You might have seen it coming. Or you might be caught completely off guard. Your middle/high-schooler wants to dye his hair a wild color. Or get a Mohawk. Or have a body piercing. What is the best way to handle this request? What will meet your long-term goal of raising a responsible, competent, well-adjusted adult?
The secret lies in choosing to respond rather than react to the request. Here is what each sounds like, and what each has the potential to create:
“Are you out of your mind?” “No self-respecting son of mine is dying his hair!” “No way, no how!”
This may create loss of connection, rebellion (i.e., “Just watch me!”), sadness, and resentment.
If you are lucky, your child may just accept your edict and be no worse for the wear, but your relationship is more likely to be disturbed, especially if you have a habit of responding in this way much of the time.
“That’s an interesting request. Tell me why you’d like to do that.” “I’ve never thought about you with purple hair. Have you thought about green?” “I’d like to know why that would be important to you.”
This doesn’t mean you are going to say yes.
It means you respect your young adult’s emerging self, and you want to learn more about her values and thoughts.
This is more likely to create connection, an opportunity to learn about your child’s world and what is important to her.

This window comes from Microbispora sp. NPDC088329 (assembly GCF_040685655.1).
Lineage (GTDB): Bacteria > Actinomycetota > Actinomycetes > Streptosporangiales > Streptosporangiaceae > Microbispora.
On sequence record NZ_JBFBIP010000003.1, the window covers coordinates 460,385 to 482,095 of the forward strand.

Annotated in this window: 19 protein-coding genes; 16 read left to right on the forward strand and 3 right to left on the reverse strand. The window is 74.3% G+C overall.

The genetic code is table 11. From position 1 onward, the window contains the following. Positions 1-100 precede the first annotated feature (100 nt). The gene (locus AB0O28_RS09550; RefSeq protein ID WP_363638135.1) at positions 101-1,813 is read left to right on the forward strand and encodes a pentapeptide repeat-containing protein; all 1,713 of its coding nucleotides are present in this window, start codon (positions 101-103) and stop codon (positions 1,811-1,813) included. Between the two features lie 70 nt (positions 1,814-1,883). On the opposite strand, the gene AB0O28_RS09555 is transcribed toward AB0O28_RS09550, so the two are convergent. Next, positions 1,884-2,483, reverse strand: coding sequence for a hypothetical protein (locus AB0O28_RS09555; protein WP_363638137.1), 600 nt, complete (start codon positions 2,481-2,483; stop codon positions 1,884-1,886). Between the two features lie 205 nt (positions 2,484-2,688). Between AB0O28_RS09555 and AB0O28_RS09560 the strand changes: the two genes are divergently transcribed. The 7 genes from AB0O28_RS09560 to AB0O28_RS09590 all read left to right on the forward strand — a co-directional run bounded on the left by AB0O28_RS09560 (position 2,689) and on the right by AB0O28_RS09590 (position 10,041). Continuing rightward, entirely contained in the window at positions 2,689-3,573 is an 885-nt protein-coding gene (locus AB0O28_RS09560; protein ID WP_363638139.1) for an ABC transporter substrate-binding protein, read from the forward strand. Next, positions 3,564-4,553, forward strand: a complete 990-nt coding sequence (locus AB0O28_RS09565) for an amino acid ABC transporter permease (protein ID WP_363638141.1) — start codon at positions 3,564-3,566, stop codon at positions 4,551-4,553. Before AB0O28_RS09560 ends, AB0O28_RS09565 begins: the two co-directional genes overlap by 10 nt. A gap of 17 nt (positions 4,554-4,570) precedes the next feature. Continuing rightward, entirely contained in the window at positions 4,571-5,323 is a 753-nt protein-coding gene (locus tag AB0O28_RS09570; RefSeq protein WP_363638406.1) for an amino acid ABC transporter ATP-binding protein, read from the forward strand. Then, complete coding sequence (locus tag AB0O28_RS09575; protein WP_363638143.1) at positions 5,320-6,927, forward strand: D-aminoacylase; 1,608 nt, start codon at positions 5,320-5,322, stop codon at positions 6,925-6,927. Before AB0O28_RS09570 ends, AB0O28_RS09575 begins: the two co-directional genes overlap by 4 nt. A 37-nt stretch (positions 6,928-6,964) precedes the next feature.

Other things to keep in mind as you choose your response are normal developmental issues for your child’s age, what is going on in their life, your desire to raise an independent, resourceful, competent adult, and your own values.
- Is the request for something temporary (haircut, color) or permanent (piercing, tattooing)?
- Is the child doing well and accepting responsibilities for school work and home?
- Wait 30 days. This can help distinguish a whim from a real desire.
- Make it conditional. “Let’s talk about it again when we see your report card.”
- Make an agreement. “You can dye the bottom half of your hair for the summer as long as you agree to cut it off before school starts.”
Even if your child doesn’t agree with your decision, he is more likely to respect your point of view if you take the time to listen to him and love him as the emerging young adult he is.